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The Major Talking Points From Round 3 Of The English Premier League

GiggsyLVG 600x399 The Major Talking Points From Round 3 Of The English Premier League

Howard deserves criticism for his performance against Chelsea

Asking for improvement from a goalkeeper who has conceded six goals isn’t brain surgery. For the last couple of seasons, Tim Howard has been rightly heralded as one of the best goalkeepers in the league. His performances in the World Cup, particularly against Belgium, elevated him to icon status in the USA. While doing interviews with non-soccer-savvy radio hosts, I found myself inundated with questions about Howard’s history within the sport. Howard deserves his time in the sun, but his performance against Chelsea shows why Manchester United was happy to offload him 10 seasons ago.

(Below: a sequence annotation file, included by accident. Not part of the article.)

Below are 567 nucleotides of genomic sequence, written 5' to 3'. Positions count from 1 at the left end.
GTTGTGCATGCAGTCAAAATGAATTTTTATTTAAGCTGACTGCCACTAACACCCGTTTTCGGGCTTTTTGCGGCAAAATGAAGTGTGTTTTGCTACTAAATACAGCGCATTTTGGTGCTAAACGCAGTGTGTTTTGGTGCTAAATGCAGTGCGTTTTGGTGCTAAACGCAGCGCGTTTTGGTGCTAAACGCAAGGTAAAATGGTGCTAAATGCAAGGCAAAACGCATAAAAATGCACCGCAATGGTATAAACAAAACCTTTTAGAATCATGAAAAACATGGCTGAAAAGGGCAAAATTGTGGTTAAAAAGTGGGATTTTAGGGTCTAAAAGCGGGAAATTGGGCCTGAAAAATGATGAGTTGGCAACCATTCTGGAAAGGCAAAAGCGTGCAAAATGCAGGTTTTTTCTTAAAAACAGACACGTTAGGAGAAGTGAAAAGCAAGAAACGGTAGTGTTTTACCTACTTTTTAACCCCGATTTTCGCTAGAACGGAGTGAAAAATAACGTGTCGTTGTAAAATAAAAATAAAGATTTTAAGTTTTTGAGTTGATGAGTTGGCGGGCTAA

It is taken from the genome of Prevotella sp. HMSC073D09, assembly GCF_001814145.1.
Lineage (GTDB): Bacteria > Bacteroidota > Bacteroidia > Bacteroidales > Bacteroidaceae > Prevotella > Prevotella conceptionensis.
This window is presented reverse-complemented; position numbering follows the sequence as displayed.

While Howard can be a tremendous shot-stopper, he is prone to lapses in concentration and this was evident in the entertaining 6-3 loss to Chelsea. For the first goal, Diego Costa rolled the ball through Howard’s legs, who clearly should have done better. For both Costa’s and Ramires’ goals (Chelsea’s 5th), Howard should have come off his line to close the angle of the shot. His hesitation contributed to both Costa and Ramires having more time on the ball, as well as having a greater arc to shoot at. Howard will argue that for the pivotal 3rd goal, Coleman’s deflection caught him off balance. While that is certainly true, Howard made no attempt to stop the ball. Yet again, Howard’s positioning cannot be questioned – there was the requisite arm length between him and his near post. And therefore, any shot played near post would be within his reach. Had Howard stuck out a hand or a foot at the ball, perhaps he could have knocked it out for a corner. Perhaps it was a case of giving up the ghost, but the veteran will be disappointed at his non-action for the Coleman goal.

Happy to see referees take on embellishment

For me, referee Lee Mason got the two big decisions in Stoke City’s shock win against Manchester City right.